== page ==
Illinois Bar Journal

February 2016Volume 104Number 2Page 12

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LawPulse

Court requires divorce lawyers to give earned fees to opposing counsel

In In re Squire, the appellate court expanded the reach of the IMDMA's "leveling the playing field" provision by requiring a spouse's attorney to disgorge already earned fees to the other side.

For nearly 20 years, "leveling the playing field" has been part of the Illinois Marriage and Dissolution of Marriage Act. The provision was intended to bridge the gap between divorcing spouses of varying income levels, allowing the one party to seek attorney's fees from the other. The idea was to keep moneyed spouses from unleashing a "deluge of legal proceedings against their economically disadvantaged spouses in hopes of gaining a swift - and often unfair - conclusion to the proceedings," says Michele M. Jochner, a partner at Schiller DuCanto & Fleck LLP.

Recently, the Illinois Appellate Court expanded the reach of the IMDMA's leveling law in In re Squire, 2015 IL App (2d) 150271. The Squire court ruled that the law required a spouse's attorney to disgorge fees already earned to help cover the other spouse's attorney's fees.

Interpreting Earlywine

In Squire, the divorcing husband earned a six-figure salary, but his expenses outweighed his income - he was making monthly plan payments in a bankruptcy. His spouse was unemployed, but had borrowed a large sum of money from her parents to pay her lawyers.

The trial court ordered the wife's lawyers to disgorge half of the funds they earned to the husband's attorneys. The Stogsdill Law Firm, P.C., which represented the wife, argued that since its retainer was already earned and deposited into its general account, it could not be required to disgorge the fees.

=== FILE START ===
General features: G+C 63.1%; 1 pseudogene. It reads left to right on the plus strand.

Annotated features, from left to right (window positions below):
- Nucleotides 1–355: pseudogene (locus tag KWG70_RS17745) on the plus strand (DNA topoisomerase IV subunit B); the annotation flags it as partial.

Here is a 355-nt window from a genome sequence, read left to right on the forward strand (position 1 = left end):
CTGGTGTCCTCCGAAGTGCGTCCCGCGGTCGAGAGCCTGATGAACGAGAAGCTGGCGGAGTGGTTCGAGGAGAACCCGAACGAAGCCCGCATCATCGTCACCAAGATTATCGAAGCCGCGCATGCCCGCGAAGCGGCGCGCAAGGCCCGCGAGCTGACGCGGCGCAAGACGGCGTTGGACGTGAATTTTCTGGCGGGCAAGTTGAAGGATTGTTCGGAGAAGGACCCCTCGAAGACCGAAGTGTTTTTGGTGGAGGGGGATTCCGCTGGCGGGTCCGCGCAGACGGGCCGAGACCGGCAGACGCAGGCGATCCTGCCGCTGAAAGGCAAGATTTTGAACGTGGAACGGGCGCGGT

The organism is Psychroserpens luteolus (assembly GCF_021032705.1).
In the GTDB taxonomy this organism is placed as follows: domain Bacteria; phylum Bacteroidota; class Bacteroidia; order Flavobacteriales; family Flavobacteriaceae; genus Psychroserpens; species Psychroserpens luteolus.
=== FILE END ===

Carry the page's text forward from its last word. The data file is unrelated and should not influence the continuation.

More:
The trial court cited the Illinois Supreme Court's ruling in In re Marriage of Earlywine, 2013 IL 114779, for the proposition that it did not matter that Stogsdill had already earned the fees or that the source of the fees was something other than the marital estate. The court looked to section 501(c-1)(3) of the IMDMA, which allows a trial court to enter an order allocating "available" funds for each party's counsel, "including retainers or interim payments, or both, previously paid, in a manner that achieves substantial parity between the parties."

The Squire court observed that the Act had been interpreted in Earlywine to attach to advance-payment retainers, regardless of the source of the funds. Stogsdill argued that an advance-payment retainer was an accounting device designed to shield client funds from creditors, while its retainer was earned by the performance of legal services.

Noting that Earlywine held that a broad construction of the leveling law was necessary to effectuate its purpose, the Squire court determined that accepting Stogsdill's interpretation of the Act would "completely frustrate the purpose of the statute." Squire at ¶¶ 20-21. By exempting earned funds, it would allow a financially advantaged spouse to "file voluminous pleadings and motions early in the case, thus 'earning' the retainer, while leaving the other spouse to respond to a mountain of paperwork with little chance of obtaining the resources to do so properly." Id. at ¶ 21.